When a company decides to seek a strategic development or commercial partner for an asset, the first inclination is often to identify the likely buyers and begin conversations about a potential deal. However, entering a deal process without first having a full understanding of the product’s advantages, disadvantages, and commercial potential reduces the odds of a successful deal outcome. Conducting a complete commercial assessment for an asset before beginning deal discussions allows a greater chance of getting a deal done at the best possible value. This is especially true for assets at later stages of development where the target product profile is well understood and the commercial assessment can have the greatest impact.
Key goals in conducting the commercial assessment include:
Sizing the pie: A complete understanding of key commercial variables such as market size, market share and pricing will provide the foundation for a realistic revenue forecast. Conclusions about revenue potential and fair deal value are much more convincing to a potential partner when assumptions are defended with market research, and can therefore provide a valuable negotiation tool.
Preempting partner objections: An assessment should include market research with potential prescribers demonstrating a clear unmet need that is addressed by the differentiated asset, particularly when a product will compete in a crowded or genericized space or against a dominant and established player. The ability to demonstrate that the asset has a clear and sustainable advantage that will translate into market share can address a partner’s concerns before they become deal killers.
Providing content for selling materials: Snapshots from a well done commercial assessment can and should comprise a good portion of the selling documents used in initial outreach and discussions with partners. Although many companies often focus on scientific data in their teasers and management presentations, it is at least as important to convince a partner of the commercial viability of the product early in the discussion.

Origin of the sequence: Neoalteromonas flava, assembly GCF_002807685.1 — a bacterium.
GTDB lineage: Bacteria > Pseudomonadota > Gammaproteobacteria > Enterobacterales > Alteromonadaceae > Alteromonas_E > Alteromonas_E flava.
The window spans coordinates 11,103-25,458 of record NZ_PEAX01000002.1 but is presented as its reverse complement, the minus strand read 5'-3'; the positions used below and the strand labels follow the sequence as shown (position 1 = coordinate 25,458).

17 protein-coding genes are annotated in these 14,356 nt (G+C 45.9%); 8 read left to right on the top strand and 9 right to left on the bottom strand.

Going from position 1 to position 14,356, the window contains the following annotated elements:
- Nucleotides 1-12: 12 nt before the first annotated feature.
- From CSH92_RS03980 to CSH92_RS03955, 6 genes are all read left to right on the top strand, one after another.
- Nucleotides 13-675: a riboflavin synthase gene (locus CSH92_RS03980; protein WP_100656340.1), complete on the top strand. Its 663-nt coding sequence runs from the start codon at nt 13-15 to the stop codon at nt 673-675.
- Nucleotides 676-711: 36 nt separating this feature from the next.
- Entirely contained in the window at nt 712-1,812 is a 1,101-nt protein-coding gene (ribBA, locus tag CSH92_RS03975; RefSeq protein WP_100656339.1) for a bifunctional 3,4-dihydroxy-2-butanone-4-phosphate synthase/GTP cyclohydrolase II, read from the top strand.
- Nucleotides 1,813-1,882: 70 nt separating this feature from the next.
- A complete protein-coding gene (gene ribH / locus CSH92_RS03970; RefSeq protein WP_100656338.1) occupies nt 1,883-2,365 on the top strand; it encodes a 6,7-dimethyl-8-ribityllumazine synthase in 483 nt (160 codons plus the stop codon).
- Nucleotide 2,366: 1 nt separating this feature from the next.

Controlling the product positioning: Potential partners are sure to conduct their own market research, but may miss subtler points of differentiation if they conduct it in a vacuum. Thorough and defendable work done by the seller can establish the target profile and influence the buyer’s assessment methodology to enable the right conclusions to be reached. Locust Walk is often asked to present commercial assessment results to buyers’ key commercial decision makers, and the seller’s commercial assumptions are often used directly in the buyer’s model.
Although conducting a thorough commercial assessment does consume time and resources, the resulting understanding of an asset’s commercial potential and positioning will pay large dividends by maximizing the chances of successful partnership. More information on the rationale and methodology for a commercial assessment will be discussed at Locust Walk Institute course on “Growing Your Company Through Transformative Transactions,” taking place on September 14th and 15th in San Francisco.
Register by August 15th to get the early bird discount.
Written by Nick Delong